The song that inspired the yellow ribbon symbol of hope for the safe return of the 52 American hostages almost was thrown away. Irwin Levine, the 42-year-old song writer, who with his partner, L. Russell (Larry) Brown, wrote "Tie a Yellow Ribbon 'Round the Old Oak Tree," said the two had "thrown it away" after writing it.
If it had not been tried again, "there wouldn't be all these ribbons all over the country right now," he mused.
Brown had told Levine a story about a man who was being released from jail. Unsure whether his lover wanted him back, he wrote to her, according to the song:
"Tie a yellow ribbon 'round the old oak tree, it's been three long years. Do you still want me? If I don't see a yellow ribbon 'round the old oak tree, I'll get on the bus, forget about us, put the blame on me, if I don't see a yellow ribbon 'round the old oak tree."
"Larry had heard the story in the Army and he told me about it," Levine said in a telephone interview Wednesday from his Livingston, N.J., home.
"I liked it, so we tried it. We wrote it and put it on a cassette. But then we didn't like it -- it just didn't work -- so we threw it away," he said. "I wish I would have kept it so I could compare it to the other one, but I recorded over it."
But three weeks later, Levine said, their song idea font had run dry, so they decided to take a second stab at "Yellow Ribbon." They rewrote it, rewrote the music and were pleased.
The song became something of a white elephant after they approached, and were rejected by agents for Ringo Starr, Bobby Vinton and other singers.
"Ringo Starr's people said they didn't like it and that we shouldn't show it around because it would make us look bad," Levine recalled. "Bobby Vinton had it in his briefcase for a while and didn't do it."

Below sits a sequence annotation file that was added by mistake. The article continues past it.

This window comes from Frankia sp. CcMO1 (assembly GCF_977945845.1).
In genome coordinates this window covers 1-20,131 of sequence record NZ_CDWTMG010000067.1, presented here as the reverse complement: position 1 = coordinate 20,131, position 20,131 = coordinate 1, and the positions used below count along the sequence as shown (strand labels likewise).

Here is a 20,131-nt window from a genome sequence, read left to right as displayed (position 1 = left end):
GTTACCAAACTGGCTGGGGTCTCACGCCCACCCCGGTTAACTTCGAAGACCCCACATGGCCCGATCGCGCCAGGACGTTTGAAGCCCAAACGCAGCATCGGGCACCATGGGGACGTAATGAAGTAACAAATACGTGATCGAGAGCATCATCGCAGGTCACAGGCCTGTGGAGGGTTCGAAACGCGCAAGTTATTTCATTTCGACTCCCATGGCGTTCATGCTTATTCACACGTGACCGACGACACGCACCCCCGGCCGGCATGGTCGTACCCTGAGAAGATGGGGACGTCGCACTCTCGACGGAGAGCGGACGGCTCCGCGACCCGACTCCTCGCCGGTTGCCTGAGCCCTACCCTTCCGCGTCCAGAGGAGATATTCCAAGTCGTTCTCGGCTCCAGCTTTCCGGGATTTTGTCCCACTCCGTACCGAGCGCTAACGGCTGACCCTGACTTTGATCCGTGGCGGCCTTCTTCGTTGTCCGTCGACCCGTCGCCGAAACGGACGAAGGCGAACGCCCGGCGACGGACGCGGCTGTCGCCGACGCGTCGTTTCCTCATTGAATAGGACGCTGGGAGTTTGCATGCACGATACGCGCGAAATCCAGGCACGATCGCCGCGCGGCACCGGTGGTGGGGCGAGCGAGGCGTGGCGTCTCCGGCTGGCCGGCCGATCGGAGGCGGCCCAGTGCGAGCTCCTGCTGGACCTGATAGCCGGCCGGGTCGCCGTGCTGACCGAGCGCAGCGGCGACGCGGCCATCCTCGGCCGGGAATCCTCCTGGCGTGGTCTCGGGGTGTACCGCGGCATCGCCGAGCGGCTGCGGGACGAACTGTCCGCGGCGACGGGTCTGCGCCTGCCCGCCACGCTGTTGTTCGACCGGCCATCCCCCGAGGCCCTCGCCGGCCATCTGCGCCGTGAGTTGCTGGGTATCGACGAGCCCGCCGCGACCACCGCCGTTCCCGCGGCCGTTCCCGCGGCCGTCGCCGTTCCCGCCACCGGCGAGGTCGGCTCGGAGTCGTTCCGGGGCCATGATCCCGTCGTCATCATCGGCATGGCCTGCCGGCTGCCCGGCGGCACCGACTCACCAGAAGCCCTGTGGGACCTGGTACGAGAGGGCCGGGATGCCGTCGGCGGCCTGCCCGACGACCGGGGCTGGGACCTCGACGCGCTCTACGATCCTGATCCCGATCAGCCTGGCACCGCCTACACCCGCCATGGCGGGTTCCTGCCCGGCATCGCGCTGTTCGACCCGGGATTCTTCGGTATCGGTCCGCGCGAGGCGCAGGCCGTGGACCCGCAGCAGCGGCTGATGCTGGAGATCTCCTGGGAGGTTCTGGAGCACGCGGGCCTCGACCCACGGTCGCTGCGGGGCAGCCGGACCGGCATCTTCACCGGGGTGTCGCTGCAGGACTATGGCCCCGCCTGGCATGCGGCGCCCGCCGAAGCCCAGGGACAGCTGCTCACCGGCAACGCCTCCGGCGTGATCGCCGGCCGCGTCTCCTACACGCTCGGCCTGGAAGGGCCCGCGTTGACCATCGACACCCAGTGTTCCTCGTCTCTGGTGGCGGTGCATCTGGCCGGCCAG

But then Tony Orlando and Dawn recorded it in 1973 and it soon topped the record charts.
"Yellow Ribbon" was timely and inspirational for the families of American prisoners of war in Vietnam. Across the country, families and friends wrapped yards and yards of ribbon around trees in their front yards.
Similarly, in December 1979, Penne Laingen, wife of hostage Bruce Laingen, tied a yellow ribbon around a tree on her lawn at her Maryland home. In the months that followed, the yellow ribbons came to symbolize that America had not forgotten the hostages.
The two women hostages released Tuesday, Elizabeth Ann Swift and Katheryn L. Koob, both wore yellow ribbons in their hair when they arrived in Wiesbaden, West Germany.
"I was watching the hostages on television . . . and when I saw the two women get out of the plane with the yellow ribbons in their hair . . . I got out of my house and went out to have a drink," Levine said.